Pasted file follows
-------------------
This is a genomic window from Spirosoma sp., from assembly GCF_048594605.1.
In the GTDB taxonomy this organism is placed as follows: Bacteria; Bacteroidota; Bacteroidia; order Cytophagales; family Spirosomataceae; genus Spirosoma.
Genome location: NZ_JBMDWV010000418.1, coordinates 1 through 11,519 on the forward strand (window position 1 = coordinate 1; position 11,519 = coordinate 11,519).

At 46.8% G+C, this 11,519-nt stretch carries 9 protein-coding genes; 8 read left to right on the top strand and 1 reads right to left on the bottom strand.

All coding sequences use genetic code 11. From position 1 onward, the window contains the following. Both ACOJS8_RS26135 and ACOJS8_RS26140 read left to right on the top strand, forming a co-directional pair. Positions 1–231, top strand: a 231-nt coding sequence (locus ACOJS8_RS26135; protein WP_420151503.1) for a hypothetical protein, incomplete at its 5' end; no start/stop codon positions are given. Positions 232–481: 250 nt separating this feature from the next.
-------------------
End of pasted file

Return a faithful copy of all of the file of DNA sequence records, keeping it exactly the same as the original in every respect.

This is a genomic window from Spirosoma sp., from assembly GCF_048594605.1.
In the GTDB taxonomy this organism is placed as follows: Bacteria; Bacteroidota; Bacteroidia; order Cytophagales; family Spirosomataceae; genus Spirosoma.
Genome location: NZ_JBMDWV010000418.1, coordinates 1 through 11,519 on the forward strand (window position 1 = coordinate 1; position 11,519 = coordinate 11,519).

At 46.8% G+C, this 11,519-nt stretch carries 9 protein-coding genes; 8 read left to right on the top strand and 1 reads right to left on the bottom strand.

All coding sequences use genetic code 11. From position 1 onward, the window contains the following. Both ACOJS8_RS26135 and ACOJS8_RS26140 read left to right on the top strand, forming a co-directional pair. Positions 1–231, top strand: a 231-nt coding sequence (locus ACOJS8_RS26135; protein WP_420151503.1) for a hypothetical protein, incomplete at its 5' end; no start/stop codon positions are given. Positions 232–481: 250 nt separating this feature from the next.